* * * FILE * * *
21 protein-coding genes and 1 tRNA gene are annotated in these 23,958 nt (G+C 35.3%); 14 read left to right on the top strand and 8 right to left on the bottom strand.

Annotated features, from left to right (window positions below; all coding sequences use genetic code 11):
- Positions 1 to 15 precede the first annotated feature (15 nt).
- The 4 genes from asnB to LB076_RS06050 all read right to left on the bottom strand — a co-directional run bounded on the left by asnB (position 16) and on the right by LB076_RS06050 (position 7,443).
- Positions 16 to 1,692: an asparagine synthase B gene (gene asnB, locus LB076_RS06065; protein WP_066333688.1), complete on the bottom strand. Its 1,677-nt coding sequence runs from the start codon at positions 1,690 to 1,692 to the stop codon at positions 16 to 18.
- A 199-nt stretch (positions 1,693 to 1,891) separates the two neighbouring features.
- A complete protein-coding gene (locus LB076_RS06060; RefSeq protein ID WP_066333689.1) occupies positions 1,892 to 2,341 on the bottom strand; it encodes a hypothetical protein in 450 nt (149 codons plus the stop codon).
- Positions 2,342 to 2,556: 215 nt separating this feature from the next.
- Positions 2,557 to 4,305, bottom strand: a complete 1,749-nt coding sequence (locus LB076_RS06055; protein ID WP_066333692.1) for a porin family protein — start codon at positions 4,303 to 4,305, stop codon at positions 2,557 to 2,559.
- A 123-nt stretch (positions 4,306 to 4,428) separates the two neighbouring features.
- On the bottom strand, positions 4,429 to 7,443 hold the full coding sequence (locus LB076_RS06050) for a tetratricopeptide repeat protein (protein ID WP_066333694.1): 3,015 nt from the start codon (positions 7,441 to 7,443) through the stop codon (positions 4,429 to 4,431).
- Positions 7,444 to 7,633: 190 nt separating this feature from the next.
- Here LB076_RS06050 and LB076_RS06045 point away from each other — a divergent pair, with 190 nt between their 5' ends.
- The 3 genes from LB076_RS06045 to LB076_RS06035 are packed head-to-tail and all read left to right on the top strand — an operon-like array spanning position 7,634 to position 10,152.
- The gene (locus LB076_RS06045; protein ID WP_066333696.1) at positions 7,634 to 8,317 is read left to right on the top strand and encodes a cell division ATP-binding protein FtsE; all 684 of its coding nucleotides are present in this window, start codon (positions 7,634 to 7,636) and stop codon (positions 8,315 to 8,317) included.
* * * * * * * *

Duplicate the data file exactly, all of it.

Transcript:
21 protein-coding genes and 1 tRNA gene are annotated in these 23,958 nt (G+C 35.3%); 14 read left to right on the top strand and 8 right to left on the bottom strand.

Annotated features, from left to right (window positions below; all coding sequences use genetic code 11):
- Positions 1 to 15 precede the first annotated feature (15 nt).
- The 4 genes from asnB to LB076_RS06050 all read right to left on the bottom strand — a co-directional run bounded on the left by asnB (position 16) and on the right by LB076_RS06050 (position 7,443).
- Positions 16 to 1,692: an asparagine synthase B gene (gene asnB, locus LB076_RS06065; protein WP_066333688.1), complete on the bottom strand. Its 1,677-nt coding sequence runs from the start codon at positions 1,690 to 1,692 to the stop codon at positions 16 to 18.
- A 199-nt stretch (positions 1,693 to 1,891) separates the two neighbouring features.
- A complete protein-coding gene (locus LB076_RS06060; RefSeq protein ID WP_066333689.1) occupies positions 1,892 to 2,341 on the bottom strand; it encodes a hypothetical protein in 450 nt (149 codons plus the stop codon).
- Positions 2,342 to 2,556: 215 nt separating this feature from the next.
- Positions 2,557 to 4,305, bottom strand: a complete 1,749-nt coding sequence (locus LB076_RS06055; protein ID WP_066333692.1) for a porin family protein — start codon at positions 4,303 to 4,305, stop codon at positions 2,557 to 2,559.
- A 123-nt stretch (positions 4,306 to 4,428) separates the two neighbouring features.
- On the bottom strand, positions 4,429 to 7,443 hold the full coding sequence (locus LB076_RS06050) for a tetratricopeptide repeat protein (protein ID WP_066333694.1): 3,015 nt from the start codon (positions 7,441 to 7,443) through the stop codon (positions 4,429 to 4,431).
- Positions 7,444 to 7,633: 190 nt separating this feature from the next.
- Here LB076_RS06050 and LB076_RS06045 point away from each other — a divergent pair, with 190 nt between their 5' ends.
- The 3 genes from LB076_RS06045 to LB076_RS06035 are packed head-to-tail and all read left to right on the top strand — an operon-like array spanning position 7,634 to position 10,152.
- The gene (locus LB076_RS06045; protein ID WP_066333696.1) at positions 7,634 to 8,317 is read left to right on the top strand and encodes a cell division ATP-binding protein FtsE; all 684 of its coding nucleotides are present in this window, start codon (positions 7,634 to 7,636) and stop codon (positions 8,315 to 8,317) included.